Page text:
Here at the University Press of Kentucky, we’re in the middle of a program to digitize all of the books that we’ve published since our founding in 1943. It’s a lot of work going through over 1300 books, but it’s been a process full of fun surprises and astounding discoveries. Best of all, every now and then, there’s a book that we just can’t put down—a book so good we just can’t resist sharing it with you again:
Our Marketing Assistant, Blair, was pulling descriptions for books in our backlist digitization program, when the cover of Mountaineer Jamboree: Country Music in West Virginia caught her eye. The picture of Blaine Smith and his gang (ca. 1940) on the cover really captures the spirit of those heady days when the Mountain State rivaled Nashville as a mecca for country singers and instrumentalists from all over America . . . but hey—what’s going on with that guy?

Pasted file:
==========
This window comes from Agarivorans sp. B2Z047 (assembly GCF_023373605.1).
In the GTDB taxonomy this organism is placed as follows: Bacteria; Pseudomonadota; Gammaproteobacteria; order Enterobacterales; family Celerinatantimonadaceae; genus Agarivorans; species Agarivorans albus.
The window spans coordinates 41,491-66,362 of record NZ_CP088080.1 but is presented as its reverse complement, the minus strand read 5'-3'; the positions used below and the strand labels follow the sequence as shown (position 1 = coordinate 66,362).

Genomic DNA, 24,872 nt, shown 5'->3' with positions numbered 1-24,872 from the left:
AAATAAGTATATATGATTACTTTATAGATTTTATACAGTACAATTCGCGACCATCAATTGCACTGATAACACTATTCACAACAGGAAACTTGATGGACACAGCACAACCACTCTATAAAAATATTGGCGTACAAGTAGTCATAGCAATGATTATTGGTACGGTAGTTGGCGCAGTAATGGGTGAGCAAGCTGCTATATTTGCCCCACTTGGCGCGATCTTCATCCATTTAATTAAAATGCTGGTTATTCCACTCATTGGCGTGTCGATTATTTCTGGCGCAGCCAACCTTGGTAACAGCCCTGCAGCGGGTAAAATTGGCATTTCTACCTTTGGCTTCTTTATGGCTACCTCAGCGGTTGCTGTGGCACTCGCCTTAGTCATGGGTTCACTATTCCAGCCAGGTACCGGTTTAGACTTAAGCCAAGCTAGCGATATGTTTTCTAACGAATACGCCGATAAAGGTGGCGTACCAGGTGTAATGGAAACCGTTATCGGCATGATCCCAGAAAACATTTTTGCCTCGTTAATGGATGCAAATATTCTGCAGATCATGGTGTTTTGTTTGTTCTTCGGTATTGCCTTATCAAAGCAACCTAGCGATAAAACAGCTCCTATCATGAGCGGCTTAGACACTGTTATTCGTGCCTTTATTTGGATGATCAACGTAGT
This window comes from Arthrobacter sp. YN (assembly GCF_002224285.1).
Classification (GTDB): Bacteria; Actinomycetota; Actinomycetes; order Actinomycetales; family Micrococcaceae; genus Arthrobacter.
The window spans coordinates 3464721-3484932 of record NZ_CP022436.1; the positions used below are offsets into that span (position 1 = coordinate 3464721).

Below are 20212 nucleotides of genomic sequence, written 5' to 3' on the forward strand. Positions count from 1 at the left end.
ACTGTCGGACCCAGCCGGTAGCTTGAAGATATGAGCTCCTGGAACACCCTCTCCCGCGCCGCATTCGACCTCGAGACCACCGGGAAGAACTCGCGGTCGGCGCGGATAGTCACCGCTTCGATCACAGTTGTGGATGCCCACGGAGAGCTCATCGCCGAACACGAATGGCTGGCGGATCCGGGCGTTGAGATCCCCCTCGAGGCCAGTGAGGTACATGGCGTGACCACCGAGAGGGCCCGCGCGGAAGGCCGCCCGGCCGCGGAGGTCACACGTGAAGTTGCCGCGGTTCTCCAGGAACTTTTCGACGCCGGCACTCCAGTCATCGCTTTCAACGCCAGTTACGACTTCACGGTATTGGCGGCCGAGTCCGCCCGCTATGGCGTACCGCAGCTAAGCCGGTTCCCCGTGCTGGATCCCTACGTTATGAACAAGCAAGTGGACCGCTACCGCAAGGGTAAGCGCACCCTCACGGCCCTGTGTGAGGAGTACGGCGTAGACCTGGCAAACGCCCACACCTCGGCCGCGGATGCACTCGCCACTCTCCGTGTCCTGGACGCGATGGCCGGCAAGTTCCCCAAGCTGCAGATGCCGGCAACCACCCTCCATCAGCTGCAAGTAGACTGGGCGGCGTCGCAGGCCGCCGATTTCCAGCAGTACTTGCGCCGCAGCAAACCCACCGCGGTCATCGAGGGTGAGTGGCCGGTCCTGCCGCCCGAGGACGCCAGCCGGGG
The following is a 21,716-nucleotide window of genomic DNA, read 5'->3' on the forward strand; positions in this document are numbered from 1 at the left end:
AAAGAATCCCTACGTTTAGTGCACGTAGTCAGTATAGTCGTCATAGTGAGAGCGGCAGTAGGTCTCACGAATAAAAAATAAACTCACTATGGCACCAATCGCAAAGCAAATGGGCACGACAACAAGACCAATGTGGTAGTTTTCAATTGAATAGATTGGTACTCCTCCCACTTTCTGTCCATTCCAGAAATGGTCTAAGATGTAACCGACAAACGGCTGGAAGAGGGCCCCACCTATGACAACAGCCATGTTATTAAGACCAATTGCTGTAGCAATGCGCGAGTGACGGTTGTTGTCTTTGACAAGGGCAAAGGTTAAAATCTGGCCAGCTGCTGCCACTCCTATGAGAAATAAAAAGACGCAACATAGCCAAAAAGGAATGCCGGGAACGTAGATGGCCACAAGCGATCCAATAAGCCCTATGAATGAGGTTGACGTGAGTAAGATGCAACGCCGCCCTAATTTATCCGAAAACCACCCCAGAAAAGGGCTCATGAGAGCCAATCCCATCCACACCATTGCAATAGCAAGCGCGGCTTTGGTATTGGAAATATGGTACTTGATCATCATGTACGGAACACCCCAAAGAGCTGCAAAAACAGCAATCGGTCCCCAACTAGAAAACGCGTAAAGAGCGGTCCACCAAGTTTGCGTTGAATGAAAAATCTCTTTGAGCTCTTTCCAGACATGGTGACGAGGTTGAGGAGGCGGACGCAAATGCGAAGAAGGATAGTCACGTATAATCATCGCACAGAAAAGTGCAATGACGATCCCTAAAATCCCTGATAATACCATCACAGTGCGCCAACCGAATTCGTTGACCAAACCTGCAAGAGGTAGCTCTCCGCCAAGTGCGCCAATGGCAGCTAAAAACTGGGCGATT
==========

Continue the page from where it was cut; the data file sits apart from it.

Yeah . . . THAT guy—the one who brought a revolver, a pipe, and a stuffed deer to the photo shoot. We really liked his spirit, and this interesting book has been on my “to-read” shelf ever since.
As Nashville’s dominance has grown, West Virginia’s leadership in country music has lessened; but Ivan Tribe’s book relives and preserves an exciting period in music history. This romp through the golden age of radio in the Mountain State also highlights the stars that made programs like the WWVA Jamboree great: Wilma Lee and Stoney Cooper, Little Jimmy Dickens, Hawkshaw Hawkins, Red Sovine, Blaine Smith, Curly Ray Cline, Grandpa Jones, the Bailey Brothers, and many, many more: